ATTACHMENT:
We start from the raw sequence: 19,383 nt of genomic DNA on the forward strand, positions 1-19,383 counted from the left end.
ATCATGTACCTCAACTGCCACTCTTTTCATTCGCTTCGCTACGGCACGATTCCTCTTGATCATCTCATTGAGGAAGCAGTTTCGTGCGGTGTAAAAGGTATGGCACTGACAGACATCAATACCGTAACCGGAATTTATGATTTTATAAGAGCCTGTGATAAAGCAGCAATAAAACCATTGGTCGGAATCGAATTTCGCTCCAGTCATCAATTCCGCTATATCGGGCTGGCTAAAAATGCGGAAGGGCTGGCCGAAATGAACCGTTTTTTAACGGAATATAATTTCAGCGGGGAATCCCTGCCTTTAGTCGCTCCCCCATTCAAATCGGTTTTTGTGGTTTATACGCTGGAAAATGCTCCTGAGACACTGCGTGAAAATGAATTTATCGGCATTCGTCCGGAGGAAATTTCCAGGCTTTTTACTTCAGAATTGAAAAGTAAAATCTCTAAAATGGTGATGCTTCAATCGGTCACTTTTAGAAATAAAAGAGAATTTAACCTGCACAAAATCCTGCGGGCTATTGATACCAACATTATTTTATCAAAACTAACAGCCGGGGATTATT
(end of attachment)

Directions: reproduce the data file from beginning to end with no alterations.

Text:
We start from the raw sequence: 19,383 nt of genomic DNA on the forward strand, positions 1-19,383 counted from the left end.
ATCATGTACCTCAACTGCCACTCTTTTCATTCGCTTCGCTACGGCACGATTCCTCTTGATCATCTCATTGAGGAAGCAGTTTCGTGCGGTGTAAAAGGTATGGCACTGACAGACATCAATACCGTAACCGGAATTTATGATTTTATAAGAGCCTGTGATAAAGCAGCAATAAAACCATTGGTCGGAATCGAATTTCGCTCCAGTCATCAATTCCGCTATATCGGGCTGGCTAAAAATGCGGAAGGGCTGGCCGAAATGAACCGTTTTTTAACGGAATATAATTTCAGCGGGGAATCCCTGCCTTTAGTCGCTCCCCCATTCAAATCGGTTTTTGTGGTTTATACGCTGGAAAATGCTCCTGAGACACTGCGTGAAAATGAATTTATCGGCATTCGTCCGGAGGAAATTTCCAGGCTTTTTACTTCAGAATTGAAAAGTAAAATCTCTAAAATGGTGATGCTTCAATCGGTCACTTTTAGAAATAAAAGAGAATTTAACCTGCACAAAATCCTGCGGGCTATTGATACCAACATTATTTTATCAAAACTAACAGCCGGGGATTATT